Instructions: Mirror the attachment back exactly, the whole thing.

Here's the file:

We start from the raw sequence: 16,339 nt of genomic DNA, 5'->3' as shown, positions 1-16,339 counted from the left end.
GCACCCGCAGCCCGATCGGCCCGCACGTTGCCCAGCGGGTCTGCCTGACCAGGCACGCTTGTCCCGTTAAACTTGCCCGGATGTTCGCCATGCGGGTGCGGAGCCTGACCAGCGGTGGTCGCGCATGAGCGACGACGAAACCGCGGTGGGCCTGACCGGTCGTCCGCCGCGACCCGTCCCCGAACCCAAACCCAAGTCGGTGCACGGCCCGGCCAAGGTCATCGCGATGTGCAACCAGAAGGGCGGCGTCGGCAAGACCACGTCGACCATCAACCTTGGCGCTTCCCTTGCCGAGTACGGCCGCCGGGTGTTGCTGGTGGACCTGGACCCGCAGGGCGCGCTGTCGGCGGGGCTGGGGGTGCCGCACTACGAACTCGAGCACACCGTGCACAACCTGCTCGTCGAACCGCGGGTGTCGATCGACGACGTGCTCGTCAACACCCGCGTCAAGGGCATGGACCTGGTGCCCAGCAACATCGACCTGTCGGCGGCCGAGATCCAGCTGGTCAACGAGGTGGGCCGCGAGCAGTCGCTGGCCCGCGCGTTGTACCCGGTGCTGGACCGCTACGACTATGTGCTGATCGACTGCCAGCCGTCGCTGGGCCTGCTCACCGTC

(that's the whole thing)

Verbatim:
We start from the raw sequence: 16,339 nt of genomic DNA, 5'->3' as shown, positions 1-16,339 counted from the left end.
GCACCCGCAGCCCGATCGGCCCGCACGTTGCCCAGCGGGTCTGCCTGACCAGGCACGCTTGTCCCGTTAAACTTGCCCGGATGTTCGCCATGCGGGTGCGGAGCCTGACCAGCGGTGGTCGCGCATGAGCGACGACGAAACCGCGGTGGGCCTGACCGGTCGTCCGCCGCGACCCGTCCCCGAACCCAAACCCAAGTCGGTGCACGGCCCGGCCAAGGTCATCGCGATGTGCAACCAGAAGGGCGGCGTCGGCAAGACCACGTCGACCATCAACCTTGGCGCTTCCCTTGCCGAGTACGGCCGCCGGGTGTTGCTGGTGGACCTGGACCCGCAGGGCGCGCTGTCGGCGGGGCTGGGGGTGCCGCACTACGAACTCGAGCACACCGTGCACAACCTGCTCGTCGAACCGCGGGTGTCGATCGACGACGTGCTCGTCAACACCCGCGTCAAGGGCATGGACCTGGTGCCCAGCAACATCGACCTGTCGGCGGCCGAGATCCAGCTGGTCAACGAGGTGGGCCGCGAGCAGTCGCTGGCCCGCGCGTTGTACCCGGTGCTGGACCGCTACGACTATGTGCTGATCGACTGCCAGCCGTCGCTGGGCCTGCTCACCGTC